Posted on 21/02/2019

At an initial glance, power bills can look a little daunting. But they actually provide some very useful information regarding your power consumption habits. Once you get over the initial shock of the large bold final figure owing, you can take a look through the rest of the bill to figure out what time of day is costing you the most and adjust your usage to compensate.

In this example I’ll be using a bill from Red Energy. Your bill may have a slightly different layout, but each section of content should be easy enough to find.

Estimate or Actual Read

First thing to check is if you have been given an estimate, or an actual read. This is often a little hard to find, but can sometimes explain if you have an unexpectedly high bill. In this example it states clearly next to the “Electricity Charges” shown in an image below that this bill is based on an actual read. If for instance your meter is inaccessible when the meter reader arrives (possibly due to a dog on the premises, or other access restriction) then you may be given an estimate. These are based on historic data, and not representative of your actual usage. Once you get an actual read, any differences should be adjusted on your next bill. If you do get an estimate you can contact your retailer and request a read. However there’s usually a charge involved.

Electricity Charges

The most common tariff is Time of Use metering. This is where we have different charges for different times of day. Peak, Shoulder and Off Peak. Generally speaking this is the most sensible tariff to be on when you have a Solar PV System. If not listed on the bill it should be available on your energy retailer’s website:

So, now that we know when the most expensive part of the day is, let’s compare this to what a solar power system can output:

We can see a good amount of the Shoulder and some of the Peak times where the solar will have a great effect in reducing the overall household consumption.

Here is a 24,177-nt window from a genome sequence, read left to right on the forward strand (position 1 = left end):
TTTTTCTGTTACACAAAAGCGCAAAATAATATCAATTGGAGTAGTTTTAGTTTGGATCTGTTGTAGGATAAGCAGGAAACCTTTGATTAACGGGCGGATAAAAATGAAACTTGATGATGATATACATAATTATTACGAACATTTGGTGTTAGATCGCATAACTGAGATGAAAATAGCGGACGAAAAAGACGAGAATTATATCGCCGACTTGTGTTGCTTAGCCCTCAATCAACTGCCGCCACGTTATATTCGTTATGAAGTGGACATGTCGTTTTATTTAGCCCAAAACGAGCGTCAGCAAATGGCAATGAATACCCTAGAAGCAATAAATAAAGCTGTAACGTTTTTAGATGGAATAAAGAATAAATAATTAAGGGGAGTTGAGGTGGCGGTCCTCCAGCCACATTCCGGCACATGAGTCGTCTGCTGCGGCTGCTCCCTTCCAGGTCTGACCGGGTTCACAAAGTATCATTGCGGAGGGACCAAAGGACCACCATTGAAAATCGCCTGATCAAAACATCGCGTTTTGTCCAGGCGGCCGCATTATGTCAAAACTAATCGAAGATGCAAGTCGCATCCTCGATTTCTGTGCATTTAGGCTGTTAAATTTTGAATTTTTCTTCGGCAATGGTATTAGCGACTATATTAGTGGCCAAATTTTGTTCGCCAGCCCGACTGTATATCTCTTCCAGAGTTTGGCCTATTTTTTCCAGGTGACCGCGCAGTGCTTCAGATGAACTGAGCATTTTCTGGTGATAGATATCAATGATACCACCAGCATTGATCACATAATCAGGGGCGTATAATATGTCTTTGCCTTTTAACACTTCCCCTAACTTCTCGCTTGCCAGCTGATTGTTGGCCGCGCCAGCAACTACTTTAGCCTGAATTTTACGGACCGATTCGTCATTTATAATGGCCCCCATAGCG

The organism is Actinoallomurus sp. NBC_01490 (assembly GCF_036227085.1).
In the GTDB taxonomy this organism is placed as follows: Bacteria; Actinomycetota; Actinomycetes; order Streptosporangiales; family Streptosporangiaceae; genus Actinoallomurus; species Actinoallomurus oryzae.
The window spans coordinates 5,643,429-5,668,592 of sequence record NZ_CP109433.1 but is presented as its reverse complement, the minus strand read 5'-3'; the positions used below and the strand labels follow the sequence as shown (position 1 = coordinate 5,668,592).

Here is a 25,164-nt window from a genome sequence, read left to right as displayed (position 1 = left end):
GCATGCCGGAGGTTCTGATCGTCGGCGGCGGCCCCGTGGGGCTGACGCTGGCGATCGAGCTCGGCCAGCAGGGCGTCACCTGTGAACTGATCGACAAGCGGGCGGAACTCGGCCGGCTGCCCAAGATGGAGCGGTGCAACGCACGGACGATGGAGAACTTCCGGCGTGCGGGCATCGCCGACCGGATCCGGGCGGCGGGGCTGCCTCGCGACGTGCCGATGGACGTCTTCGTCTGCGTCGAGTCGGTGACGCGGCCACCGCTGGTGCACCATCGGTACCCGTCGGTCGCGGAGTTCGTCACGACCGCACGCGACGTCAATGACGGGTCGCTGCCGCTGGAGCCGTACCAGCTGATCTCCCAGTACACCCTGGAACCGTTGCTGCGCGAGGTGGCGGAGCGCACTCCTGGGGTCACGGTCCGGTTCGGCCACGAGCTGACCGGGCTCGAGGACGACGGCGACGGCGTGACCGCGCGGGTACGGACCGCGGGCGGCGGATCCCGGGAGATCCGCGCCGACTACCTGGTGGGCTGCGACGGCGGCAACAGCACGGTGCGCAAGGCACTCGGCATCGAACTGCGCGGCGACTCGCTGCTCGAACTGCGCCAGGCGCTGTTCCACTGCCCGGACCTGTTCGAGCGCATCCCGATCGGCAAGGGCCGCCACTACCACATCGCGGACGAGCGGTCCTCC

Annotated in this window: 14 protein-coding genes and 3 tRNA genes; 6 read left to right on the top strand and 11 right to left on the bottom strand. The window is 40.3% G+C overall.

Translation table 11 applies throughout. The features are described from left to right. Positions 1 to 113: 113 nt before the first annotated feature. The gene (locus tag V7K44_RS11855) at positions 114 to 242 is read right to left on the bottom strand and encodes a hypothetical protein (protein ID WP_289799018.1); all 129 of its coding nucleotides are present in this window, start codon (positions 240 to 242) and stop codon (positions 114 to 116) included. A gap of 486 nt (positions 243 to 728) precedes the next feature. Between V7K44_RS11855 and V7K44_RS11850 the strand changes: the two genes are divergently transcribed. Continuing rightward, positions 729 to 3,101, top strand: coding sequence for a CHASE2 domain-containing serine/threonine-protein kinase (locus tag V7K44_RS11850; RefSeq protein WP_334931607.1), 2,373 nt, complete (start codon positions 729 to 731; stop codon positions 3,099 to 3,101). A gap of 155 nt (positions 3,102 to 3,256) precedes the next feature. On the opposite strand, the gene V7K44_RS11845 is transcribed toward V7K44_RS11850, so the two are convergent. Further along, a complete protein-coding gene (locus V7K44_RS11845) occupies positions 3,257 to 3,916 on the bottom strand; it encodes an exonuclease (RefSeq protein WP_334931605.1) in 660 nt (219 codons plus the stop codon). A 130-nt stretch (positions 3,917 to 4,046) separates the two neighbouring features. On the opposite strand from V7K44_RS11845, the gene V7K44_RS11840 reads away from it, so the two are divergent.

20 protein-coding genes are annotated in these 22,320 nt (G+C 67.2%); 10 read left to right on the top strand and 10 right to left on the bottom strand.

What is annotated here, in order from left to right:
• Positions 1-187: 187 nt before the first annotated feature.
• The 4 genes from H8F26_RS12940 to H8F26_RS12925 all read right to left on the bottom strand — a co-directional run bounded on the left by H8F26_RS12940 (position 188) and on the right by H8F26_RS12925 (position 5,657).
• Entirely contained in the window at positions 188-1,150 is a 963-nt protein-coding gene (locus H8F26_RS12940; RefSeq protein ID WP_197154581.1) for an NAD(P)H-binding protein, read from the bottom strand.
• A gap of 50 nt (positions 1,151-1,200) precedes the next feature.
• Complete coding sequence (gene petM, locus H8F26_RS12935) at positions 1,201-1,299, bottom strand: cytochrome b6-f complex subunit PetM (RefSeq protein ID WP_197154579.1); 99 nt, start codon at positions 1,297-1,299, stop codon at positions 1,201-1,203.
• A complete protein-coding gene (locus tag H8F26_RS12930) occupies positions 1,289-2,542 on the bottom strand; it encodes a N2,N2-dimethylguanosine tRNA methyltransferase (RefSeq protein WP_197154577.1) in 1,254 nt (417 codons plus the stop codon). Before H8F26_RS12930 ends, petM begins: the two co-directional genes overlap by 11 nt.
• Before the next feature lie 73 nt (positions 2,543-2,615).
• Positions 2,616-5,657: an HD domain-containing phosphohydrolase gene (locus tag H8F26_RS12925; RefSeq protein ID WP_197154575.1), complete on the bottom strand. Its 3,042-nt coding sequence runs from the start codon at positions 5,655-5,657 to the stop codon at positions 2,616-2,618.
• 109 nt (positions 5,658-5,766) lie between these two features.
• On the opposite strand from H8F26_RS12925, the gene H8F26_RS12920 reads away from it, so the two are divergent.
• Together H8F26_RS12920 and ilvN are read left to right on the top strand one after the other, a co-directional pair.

Total Peak = Over the 91 days there was 46kWh used during the peak period. At 51.6c per kWh the total charge for peak power was $23.74.

Total Shoulder = Over the 91 days there was 176kWh used during the Shoulder period. At 23.0c per kWh the total charge for Shoulder power was $40.48.

Total Off Peak = Over the 91 days there was 199kWh used during the Off Peak period. At 23.0c per kWh the total charge for Off Peak power was $31.04.

Total Solar = Over the 91 days there was 1092kWh of electricity exported to the grid. At the buy-back rate of 11.1c per kWh the total for solar was a credit of $121.21

Green Power Premium 100% = Extra charge to guarantee that any power used from the grid is from renewable sources is $22.31.

Service to Property Charge = An unavoidable charge for having access to the power network is $81.90.

How do I tell how much solar I made?

While the power bill shows you some good information, it unfortunately cannot show you the total output from your solar PV system. It will only show you the Exported Power. So, the more power you have used during the day the less export power you will be credited for. Initially this can be a bit of a worry to some, thinking that the solar output is lower than expected. But perhaps an increase in daytime consumption has reduced the solar export figure. Since the export rate is less than what they charge for both shoulder and peak when the solar is in operation, you are actually getting more financial benefit from using the power rather than exporting it.

Some inverters have built in WIFI allowing you to access production figures. Others have a basic display with a daily counter. If you are interested you can subscribe to one of the paid services such as Solar Analytics that will give you much more detailed information on power consumption and solar production via online monitoring.

Historic Data

There are some other convenient sets of data available on the bill. There will be a historic graph for previous bills. This can assist in determining the difference between summer and winter, or seeing any large changes due to adding different appliances to the house:

In this case we can see an increase in consumption in the summer months most likely caused by use of an air conditioner.

The bill will also give you an idea of where you stand vs the average consumption of other houses in the area. This can be a good gauge of generally how energy efficient your household is.

If you have any queries about what information is available on your bill you can always contact your energy retailer for more information. We are also happy to help decipher power bills to suggest the most appropriate solar or battery system for your home.